« Reply #206 on: Nov 26, 2018, 05:03:12 »
Have been spending a lot of time in CAD and prototyping trying to get the adjustable preload caps to fit and work within these unique constraints of this fork.  Remember, all other adjustable caps are screwed in place!  After a few attempts and failures, I think I have something that is close enough it is worth doing some engineering drawings and getting some metal prototypes machined up.

The idea is that the caps are installed easily as in my previous prototype, then locked in place with the circlip.  The adjustment rod has an M10 thread and provides 20mm of adjustment.  It is also completely removable so that fork oil can be added or removed with a 6mm tube (through the hole in the adjustment plate/spacer), allowing fork oil height adjustment without needing to remove the entire fork cap.  I have found suitable sized orings for each component as well and adjusted the parts to suit.  I still need to order them though - hence the prototypes missing them.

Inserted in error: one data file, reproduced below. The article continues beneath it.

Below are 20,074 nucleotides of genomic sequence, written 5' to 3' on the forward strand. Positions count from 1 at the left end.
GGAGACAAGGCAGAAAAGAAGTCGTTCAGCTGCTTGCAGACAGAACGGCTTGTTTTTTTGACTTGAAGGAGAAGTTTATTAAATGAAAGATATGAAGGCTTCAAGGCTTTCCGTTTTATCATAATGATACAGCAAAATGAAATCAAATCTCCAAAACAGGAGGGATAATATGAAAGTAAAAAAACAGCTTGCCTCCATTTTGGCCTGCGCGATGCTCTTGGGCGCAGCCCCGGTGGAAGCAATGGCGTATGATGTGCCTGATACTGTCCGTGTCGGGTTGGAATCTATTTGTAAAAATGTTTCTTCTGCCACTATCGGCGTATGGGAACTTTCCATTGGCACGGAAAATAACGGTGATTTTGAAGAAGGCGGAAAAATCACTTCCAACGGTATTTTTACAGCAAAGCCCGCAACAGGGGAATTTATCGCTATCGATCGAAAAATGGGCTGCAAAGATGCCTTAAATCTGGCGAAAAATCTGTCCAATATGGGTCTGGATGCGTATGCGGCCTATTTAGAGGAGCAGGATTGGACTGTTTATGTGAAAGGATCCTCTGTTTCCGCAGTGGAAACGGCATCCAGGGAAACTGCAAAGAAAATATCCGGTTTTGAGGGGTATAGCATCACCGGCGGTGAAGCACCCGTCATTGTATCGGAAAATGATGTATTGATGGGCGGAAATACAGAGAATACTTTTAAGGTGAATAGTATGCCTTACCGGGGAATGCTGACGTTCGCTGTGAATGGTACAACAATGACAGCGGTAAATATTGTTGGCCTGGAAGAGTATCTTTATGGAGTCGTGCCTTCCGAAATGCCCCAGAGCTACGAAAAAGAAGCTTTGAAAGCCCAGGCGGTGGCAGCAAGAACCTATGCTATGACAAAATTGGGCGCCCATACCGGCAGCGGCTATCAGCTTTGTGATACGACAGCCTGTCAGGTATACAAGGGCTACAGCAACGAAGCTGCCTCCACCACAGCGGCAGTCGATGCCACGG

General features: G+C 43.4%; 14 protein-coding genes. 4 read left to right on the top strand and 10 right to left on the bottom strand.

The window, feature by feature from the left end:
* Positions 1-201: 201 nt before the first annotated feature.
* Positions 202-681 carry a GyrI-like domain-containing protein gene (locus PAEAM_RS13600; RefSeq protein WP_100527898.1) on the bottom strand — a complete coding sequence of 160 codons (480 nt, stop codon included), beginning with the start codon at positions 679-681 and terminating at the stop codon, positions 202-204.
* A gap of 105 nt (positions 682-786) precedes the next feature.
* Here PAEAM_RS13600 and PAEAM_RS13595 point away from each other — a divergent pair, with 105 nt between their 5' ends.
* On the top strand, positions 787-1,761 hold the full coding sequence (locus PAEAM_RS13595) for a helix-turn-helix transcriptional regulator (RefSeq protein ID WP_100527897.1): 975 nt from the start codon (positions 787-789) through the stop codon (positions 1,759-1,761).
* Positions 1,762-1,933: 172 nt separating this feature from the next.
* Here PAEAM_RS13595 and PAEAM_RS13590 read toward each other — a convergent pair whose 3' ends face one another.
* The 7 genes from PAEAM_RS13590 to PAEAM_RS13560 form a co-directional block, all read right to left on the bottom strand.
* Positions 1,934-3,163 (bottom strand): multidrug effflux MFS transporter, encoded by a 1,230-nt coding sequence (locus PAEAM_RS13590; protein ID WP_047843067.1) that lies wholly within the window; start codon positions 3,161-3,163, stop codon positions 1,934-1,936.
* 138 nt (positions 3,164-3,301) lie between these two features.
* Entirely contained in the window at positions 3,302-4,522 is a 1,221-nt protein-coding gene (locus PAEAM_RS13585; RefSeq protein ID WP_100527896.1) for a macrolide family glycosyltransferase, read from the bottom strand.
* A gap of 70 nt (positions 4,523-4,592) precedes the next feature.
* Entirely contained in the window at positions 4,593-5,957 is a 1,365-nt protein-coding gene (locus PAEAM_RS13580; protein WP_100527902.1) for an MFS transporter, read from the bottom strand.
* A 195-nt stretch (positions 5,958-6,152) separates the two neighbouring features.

Thoughts?

Offline pidjones

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Re: Ton up SR250 - a cafe racer by the numbers: 100mph, 100kg, 30hp
« Reply #207 on: Nov 26, 2018, 08:00:57 »
Make sure that when you get real ones, the circlip is installed with the sharp edge UP (away from the spring).
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Offline JadusMotorcycleParts

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Re: Ton up SR250 - a cafe racer by the numbers: 100mph, 100kg, 30hp
« Reply #208 on: Nov 26, 2018, 09:45:01 »
Make sure that when you get real ones, the circlip is installed with the sharp edge UP (away from the spring).

Yes!  Great point.  Will provide a healthier land/contact patch for it against the groove in the stanchion.

Offline der_nanno

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Re: Ton up SR250 - a cafe racer by the numbers: 100mph, 100kg, 30hp
« Reply #209 on: Nov 27, 2018, 06:38:35 »
I really like what you did there.